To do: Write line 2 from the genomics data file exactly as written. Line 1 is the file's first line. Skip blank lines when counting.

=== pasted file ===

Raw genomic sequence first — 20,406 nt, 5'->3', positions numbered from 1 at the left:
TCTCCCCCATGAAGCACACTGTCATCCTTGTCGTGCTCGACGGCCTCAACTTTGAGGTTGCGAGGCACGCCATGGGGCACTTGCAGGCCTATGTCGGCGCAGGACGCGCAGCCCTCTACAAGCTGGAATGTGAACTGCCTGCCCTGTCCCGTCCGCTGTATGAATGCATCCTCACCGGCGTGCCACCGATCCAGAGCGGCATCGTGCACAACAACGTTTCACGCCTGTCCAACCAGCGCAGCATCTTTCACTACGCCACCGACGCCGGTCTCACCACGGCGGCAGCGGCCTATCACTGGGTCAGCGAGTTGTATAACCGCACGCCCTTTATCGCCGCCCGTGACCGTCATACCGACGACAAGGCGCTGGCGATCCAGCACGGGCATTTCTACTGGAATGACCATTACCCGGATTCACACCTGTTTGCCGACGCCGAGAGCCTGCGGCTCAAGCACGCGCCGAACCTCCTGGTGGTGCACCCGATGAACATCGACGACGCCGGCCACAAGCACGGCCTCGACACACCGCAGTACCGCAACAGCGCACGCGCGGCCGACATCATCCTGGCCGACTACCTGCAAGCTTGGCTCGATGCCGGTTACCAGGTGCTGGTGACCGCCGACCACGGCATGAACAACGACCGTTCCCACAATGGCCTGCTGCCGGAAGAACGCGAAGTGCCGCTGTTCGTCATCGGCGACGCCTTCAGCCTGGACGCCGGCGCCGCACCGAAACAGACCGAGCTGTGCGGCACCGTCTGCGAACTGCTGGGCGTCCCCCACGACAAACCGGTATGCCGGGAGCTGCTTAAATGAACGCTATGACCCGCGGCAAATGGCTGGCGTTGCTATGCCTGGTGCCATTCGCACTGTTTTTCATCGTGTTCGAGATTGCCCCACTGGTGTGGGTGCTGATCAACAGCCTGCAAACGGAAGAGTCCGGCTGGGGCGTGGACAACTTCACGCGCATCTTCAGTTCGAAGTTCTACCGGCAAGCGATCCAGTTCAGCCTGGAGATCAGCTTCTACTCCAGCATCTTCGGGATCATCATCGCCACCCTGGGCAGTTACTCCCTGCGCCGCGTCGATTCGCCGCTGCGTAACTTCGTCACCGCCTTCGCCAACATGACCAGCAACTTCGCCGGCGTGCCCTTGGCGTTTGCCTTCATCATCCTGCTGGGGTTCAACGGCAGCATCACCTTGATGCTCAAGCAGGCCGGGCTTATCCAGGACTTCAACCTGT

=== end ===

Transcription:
TCTCCCCCATGAAGCACACTGTCATCCTTGTCGTGCTCGACGGCCTCAACTTTGAGGTTGCGAGGCACGCCATGGGGCACTTGCAGGCCTATGTCGGCGCAGGACGCGCAGCCCTCTACAAGCTGGAATGTGAACTGCCTGCCCTGTCCCGTCCGCTGTATGAATGCATCCTCACCGGCGTGCCACCGATCCAGAGCGGCATCGTGCACAACAACGTTTCACGCCTGTCCAACCAGCGCAGCATCTTTCACTACGCCACCGACGCCGGTCTCACCACGGCGGCAGCGGCCTATCACTGGGTCAGCGAGTTGTATAACCGCACGCCCTTTATCGCCGCCCGTGACCGTCATACCGACGACAAGGCGCTGGCGATCCAGCACGGGCATTTCTACTGGAATGACCATTACCCGGATTCACACCTGTTTGCCGACGCCGAGAGCCTGCGGCTCAAGCACGCGCCGAACCTCCTGGTGGTGCACCCGATGAACATCGACGACGCCGGCCACAAGCACGGCCTCGACACACCGCAGTACCGCAACAGCGCACGCGCGGCCGACATCATCCTGGCCGACTACCTGCAAGCTTGGCTCGATGCCGGTTACCAGGTGCTGGTGACCGCCGACCACGGCATGAACAACGACCGTTCCCACAATGGCCTGCTGCCGGAAGAACGCGAAGTGCCGCTGTTCGTCATCGGCGACGCCTTCAGCCTGGACGCCGGCGCCGCACCGAAACAGACCGAGCTGTGCGGCACCGTCTGCGAACTGCTGGGCGTCCCCCACGACAAACCGGTATGCCGGGAGCTGCTTAAATGAACGCTATGACCCGCGGCAAATGGCTGGCGTTGCTATGCCTGGTGCCATTCGCACTGTTTTTCATCGTGTTCGAGATTGCCCCACTGGTGTGGGTGCTGATCAACAGCCTGCAAACGGAAGAGTCCGGCTGGGGCGTGGACAACTTCACGCGCATCTTCAGTTCGAAGTTCTACCGGCAAGCGATCCAGTTCAGCCTGGAGATCAGCTTCTACTCCAGCATCTTCGGGATCATCATCGCCACCCTGGGCAGTTACTCCCTGCGCCGCGTCGATTCGCCGCTGCGTAACTTCGTCACCGCCTTCGCCAACATGACCAGCAACTTCGCCGGCGTGCCCTTGGCGTTTGCCTTCATCATCCTGCTGGGGTTCAACGGCAGCATCACCTTGATGCTCAAGCAGGCCGGGCTTATCCAGGACTTCAACCTGT